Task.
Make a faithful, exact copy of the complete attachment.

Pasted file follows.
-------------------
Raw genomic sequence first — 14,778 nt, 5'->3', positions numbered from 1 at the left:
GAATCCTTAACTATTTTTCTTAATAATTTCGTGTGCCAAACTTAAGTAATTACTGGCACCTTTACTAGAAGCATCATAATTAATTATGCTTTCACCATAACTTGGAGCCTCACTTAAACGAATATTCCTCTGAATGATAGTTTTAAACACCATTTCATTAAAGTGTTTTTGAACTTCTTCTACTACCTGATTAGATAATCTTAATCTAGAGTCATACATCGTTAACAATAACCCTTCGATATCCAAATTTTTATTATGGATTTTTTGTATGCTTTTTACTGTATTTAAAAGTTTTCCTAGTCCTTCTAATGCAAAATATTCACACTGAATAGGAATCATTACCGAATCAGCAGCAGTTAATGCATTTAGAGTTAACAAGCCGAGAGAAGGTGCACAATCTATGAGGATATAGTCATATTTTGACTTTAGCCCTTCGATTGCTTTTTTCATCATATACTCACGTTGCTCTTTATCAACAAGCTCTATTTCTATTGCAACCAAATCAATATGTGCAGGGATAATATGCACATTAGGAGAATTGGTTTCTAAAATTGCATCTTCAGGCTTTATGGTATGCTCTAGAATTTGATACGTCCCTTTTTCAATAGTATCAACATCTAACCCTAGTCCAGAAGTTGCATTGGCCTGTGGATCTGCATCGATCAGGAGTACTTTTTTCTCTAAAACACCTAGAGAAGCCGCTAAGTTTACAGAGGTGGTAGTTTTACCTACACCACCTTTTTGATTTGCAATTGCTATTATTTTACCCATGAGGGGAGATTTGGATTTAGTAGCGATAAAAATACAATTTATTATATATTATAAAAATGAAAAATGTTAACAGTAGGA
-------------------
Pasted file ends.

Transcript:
Raw genomic sequence first — 14,778 nt, 5'->3', positions numbered from 1 at the left:
GAATCCTTAACTATTTTTCTTAATAATTTCGTGTGCCAAACTTAAGTAATTACTGGCACCTTTACTAGAAGCATCATAATTAATTATGCTTTCACCATAACTTGGAGCCTCACTTAAACGAATATTCCTCTGAATGATAGTTTTAAACACCATTTCATTAAAGTGTTTTTGAACTTCTTCTACTACCTGATTAGATAATCTTAATCTAGAGTCATACATCGTTAACAATAACCCTTCGATATCCAAATTTTTATTATGGATTTTTTGTATGCTTTTTACTGTATTTAAAAGTTTTCCTAGTCCTTCTAATGCAAAATATTCACACTGAATAGGAATCATTACCGAATCAGCAGCAGTTAATGCATTTAGAGTTAACAAGCCGAGAGAAGGTGCACAATCTATGAGGATATAGTCATATTTTGACTTTAGCCCTTCGATTGCTTTTTTCATCATATACTCACGTTGCTCTTTATCAACAAGCTCTATTTCTATTGCAACCAAATCAATATGTGCAGGGATAATATGCACATTAGGAGAATTGGTTTCTAAAATTGCATCTTCAGGCTTTATGGTATGCTCTAGAATTTGATACGTCCCTTTTTCAATAGTATCAACATCTAACCCTAGTCCAGAAGTTGCATTGGCCTGTGGATCTGCATCGATCAGGAGTACTTTTTTCTCTAAAACACCTAGAGAAGCCGCTAAGTTTACAGAGGTGGTAGTTTTACCTACACCACCTTTTTGATTTGCAATTGCTATTATTTTACCCATGAGGGGAGATTTGGATTTAGTAGCGATAAAAATACAATTTATTATATATTATAAAAATGAAAAATGTTAACAGTAGGA